It is not often you get to see such ripping drama in the very first paragraph of a gazetteer of two hundred years ago but there it is. He had to radically alter the plan of his work. Wow. What did he mean by this? Well, he wrote letter to people. See, he had planned to travel around and then got tired of it. So he used letters to gather information instead. Amazing!
Anyway, the really neat stuff in the Spafford Gazetteer are the stats that feed the narrative of that point in Albany ale story and also line up with later Gazetteers to sketch a greater picture of change over time. But then you find these great passages which illuminate the author's own observations and perhaps prejudices. Like this on page 36:
The increasing use of ardent spirits, calls for consideration of these matters but to examine the characteristic diet of our varied population, would be deemed invidious. If breweries of malt-liquors were multiplied over the country with the rapidity of small distilleries of grain and fruit-spirits, the increase might prove a national blessing instead of a curse. I do not know that intemperance is more prevalent in this, than in the other American states ; but I know that social meetings depend too much on the bottle for their convivial pleasures; and that hilarity is dearly purchased, when obtained from this source.
You know, if someone had said that I ought to consider how dearly I was purchasing hilarity back in my twenties maybe things would have turned out differently. Here embarking on my sixth decade, however, it is more obvious and especially obvious now given all this history, research and writing. There is one thing pretty clear that jumps out when one considers eastern North America circa 1620 to 1820 and that is that temperance was not only inevitable but a pretty good thing. Temperance won and we are it. Just as we have to put up with people who say beer is greater than wine we all know the wag who will use phrases like neo-prohibition, folks talking down temperance. Don't believe it. All that hilarity was in fact dearly purchased and sure needed someone to turn on the lights, lift the needle off the LP and let them know the party was over. Or at least that sort of party was.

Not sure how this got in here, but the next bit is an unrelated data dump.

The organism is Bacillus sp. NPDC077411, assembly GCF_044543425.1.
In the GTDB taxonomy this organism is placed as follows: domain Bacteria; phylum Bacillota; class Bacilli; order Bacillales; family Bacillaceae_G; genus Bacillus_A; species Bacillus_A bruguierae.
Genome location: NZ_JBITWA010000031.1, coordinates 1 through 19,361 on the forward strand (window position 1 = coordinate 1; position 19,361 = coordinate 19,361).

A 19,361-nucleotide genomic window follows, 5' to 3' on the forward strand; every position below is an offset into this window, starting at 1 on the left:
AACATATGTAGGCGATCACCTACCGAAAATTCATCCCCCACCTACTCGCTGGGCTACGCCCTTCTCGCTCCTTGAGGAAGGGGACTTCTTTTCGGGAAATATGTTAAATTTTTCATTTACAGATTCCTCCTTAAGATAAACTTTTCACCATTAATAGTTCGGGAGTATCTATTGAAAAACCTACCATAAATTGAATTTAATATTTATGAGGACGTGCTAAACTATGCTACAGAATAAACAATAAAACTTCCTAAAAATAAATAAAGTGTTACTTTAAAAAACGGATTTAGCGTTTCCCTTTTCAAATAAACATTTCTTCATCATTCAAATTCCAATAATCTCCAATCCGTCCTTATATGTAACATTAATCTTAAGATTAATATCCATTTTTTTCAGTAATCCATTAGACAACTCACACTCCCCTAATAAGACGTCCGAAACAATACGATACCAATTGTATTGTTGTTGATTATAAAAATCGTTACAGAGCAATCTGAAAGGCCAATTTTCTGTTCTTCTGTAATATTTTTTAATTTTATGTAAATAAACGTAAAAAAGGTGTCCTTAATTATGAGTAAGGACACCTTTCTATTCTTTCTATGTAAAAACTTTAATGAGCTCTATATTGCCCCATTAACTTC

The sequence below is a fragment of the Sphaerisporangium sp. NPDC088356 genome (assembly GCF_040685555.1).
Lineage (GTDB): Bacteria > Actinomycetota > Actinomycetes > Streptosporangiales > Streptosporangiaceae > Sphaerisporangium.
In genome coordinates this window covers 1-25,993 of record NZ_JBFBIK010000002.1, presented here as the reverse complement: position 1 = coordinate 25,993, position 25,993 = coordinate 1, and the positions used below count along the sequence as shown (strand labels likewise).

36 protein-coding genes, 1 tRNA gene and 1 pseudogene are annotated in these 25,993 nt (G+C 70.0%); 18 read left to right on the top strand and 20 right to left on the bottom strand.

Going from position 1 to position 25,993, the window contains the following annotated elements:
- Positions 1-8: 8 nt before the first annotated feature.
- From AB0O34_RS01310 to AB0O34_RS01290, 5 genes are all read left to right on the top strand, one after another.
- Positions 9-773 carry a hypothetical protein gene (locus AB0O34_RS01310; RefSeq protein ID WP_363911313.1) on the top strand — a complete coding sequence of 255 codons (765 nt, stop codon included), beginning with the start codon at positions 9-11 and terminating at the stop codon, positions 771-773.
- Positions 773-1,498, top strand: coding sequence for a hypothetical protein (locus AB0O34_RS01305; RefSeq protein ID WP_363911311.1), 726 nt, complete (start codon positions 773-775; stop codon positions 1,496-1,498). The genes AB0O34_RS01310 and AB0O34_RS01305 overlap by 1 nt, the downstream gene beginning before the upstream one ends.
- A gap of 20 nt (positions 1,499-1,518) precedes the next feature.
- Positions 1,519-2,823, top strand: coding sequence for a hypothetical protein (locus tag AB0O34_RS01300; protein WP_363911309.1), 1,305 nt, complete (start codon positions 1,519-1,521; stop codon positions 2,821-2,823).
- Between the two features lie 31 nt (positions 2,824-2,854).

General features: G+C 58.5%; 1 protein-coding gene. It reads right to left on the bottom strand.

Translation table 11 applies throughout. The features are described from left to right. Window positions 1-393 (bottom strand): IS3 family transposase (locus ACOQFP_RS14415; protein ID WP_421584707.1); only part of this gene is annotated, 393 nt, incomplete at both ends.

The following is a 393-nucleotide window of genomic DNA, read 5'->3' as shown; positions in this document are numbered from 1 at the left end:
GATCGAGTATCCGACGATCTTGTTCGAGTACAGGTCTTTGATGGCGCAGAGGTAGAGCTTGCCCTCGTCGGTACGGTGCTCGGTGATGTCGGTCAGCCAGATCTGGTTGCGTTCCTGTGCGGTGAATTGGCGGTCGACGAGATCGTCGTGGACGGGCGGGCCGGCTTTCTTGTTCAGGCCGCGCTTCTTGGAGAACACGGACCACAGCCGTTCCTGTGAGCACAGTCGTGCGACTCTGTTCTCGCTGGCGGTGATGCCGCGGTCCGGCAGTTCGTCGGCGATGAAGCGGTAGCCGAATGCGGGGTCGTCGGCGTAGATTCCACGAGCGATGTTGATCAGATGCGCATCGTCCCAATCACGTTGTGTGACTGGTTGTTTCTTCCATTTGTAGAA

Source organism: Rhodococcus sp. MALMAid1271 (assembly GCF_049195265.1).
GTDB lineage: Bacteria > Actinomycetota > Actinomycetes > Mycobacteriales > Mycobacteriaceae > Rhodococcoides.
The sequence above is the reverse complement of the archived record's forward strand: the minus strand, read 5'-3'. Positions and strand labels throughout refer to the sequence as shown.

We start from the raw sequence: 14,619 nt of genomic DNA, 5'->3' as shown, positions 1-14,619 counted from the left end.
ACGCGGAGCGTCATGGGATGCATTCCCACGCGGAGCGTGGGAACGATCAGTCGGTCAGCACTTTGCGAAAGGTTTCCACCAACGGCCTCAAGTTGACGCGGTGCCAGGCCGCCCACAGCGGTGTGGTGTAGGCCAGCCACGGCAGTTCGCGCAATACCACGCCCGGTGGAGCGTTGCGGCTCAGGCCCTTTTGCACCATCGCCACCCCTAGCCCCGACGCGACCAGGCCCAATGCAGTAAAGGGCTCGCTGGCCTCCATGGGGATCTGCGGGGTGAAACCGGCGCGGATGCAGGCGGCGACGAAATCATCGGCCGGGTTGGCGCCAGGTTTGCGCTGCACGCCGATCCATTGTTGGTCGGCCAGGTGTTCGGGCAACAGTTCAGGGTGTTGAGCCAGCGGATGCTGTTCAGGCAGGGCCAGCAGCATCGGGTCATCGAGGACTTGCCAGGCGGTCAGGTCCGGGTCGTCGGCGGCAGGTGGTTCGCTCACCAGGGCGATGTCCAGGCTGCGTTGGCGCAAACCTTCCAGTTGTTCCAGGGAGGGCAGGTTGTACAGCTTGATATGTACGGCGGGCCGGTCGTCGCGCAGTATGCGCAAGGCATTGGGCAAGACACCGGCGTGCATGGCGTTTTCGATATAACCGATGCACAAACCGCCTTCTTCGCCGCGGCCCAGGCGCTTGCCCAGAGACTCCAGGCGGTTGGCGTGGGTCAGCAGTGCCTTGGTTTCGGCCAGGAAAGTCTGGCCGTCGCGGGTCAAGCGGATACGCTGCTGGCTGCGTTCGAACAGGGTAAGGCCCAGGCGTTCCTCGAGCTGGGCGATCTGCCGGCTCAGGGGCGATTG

Just have a look at what Horatio found out about Jefferson Co., NY. That is the county nearest me as I sit across on the royalist side of the river. At pages 80 to 81 he says it was divided off the neighbouring county in just 1805 and has a population of 15,136. There are two breweries there already as well as a whopping sixteen distilleries. Large ashery operations are selling large qualities of pot and pearl ash likely into the Montreal market, bringing "much money into the country." Boom times even with the War of 1812 begun.
At pages 50 and 51 there is a handy table that has masses of data. It states that the price of beer was 17 cents a gallon while the local whiskey was 80 cents a gallon. The two breweries produced a total of 25600 gallons or 31 gallon barrels or around 826 barrels. The sixteen distillers made 32000 gallons of the hard stuff. "Fruit spirits"? Maybe apple cider hootch? Maybe it was too soon for that many apple trees to be in place. There are cloth mills about which Spafford says quite extraordinarily:
The automaton habits, and the immoral tendencies of these establishments, will be better understood in this country 50 years hence.
The grim satanic mills of Watertown, NY? Carding machines and fulling mills. We learn at page 323 that the city was first settled in 1798 and that five of the 16 distilleries are there along with both breweries. For 1849 souls with almost 14 gallons of beer each between them. Plus the rot gut. Ah, the pre-temperance world of Watertown. Spafford what all very Old Testament prophet raging in the storm about these things... except without the religiosity in his concerns as we see again at pages 36 and 37:
The vast number of inns, taverns, and groceries, licensed to retail strong drink, is a growing evil, felt most in cities, but extends in some degree to every borough, village, town, and settlement in the state. By an actual enumeration in 1811, of those in the city of New-York, there were 1303 groceries, and 160 taverns. A small revenue, is collected from licenses, but it is the moral duty of the Legislature to attempt a remedy for the growing evils of intemperance, the source of numerous ills. It is presumed that Albany has as large a proportion of these houses as New-York ; and there is hardly a street, alley, or lane, where a lad may not get drunk for a few cents, and be thanked for his custom, without any questions how he came by his money, or perhaps any care. Parents and guardians face the evils of this system most sensibly, and first perceive the deep wounds thus inflicted on the public morals. The inn, is the traveller's home, and groceries are also convenient, if duly restricted in number, and well regulated. But the multitudes of mere grog-shops serve only to encourage idleness, dissipation, intemperance, and as the prolific nurseries of vice.
OK, maybe a little moralizing but he likely had a very good point. Frontier hellholes and urban booze shacks abounding. That's New York State a couple of hundred years ago. You know, unlike a lot of Gazetteers, this one hardly comes off as being commissioned by any chambers of commerce. Which makes it - as well as the inevitable reflections on the two hundred years of progress since - quite pleasant reading even if the implications are grim.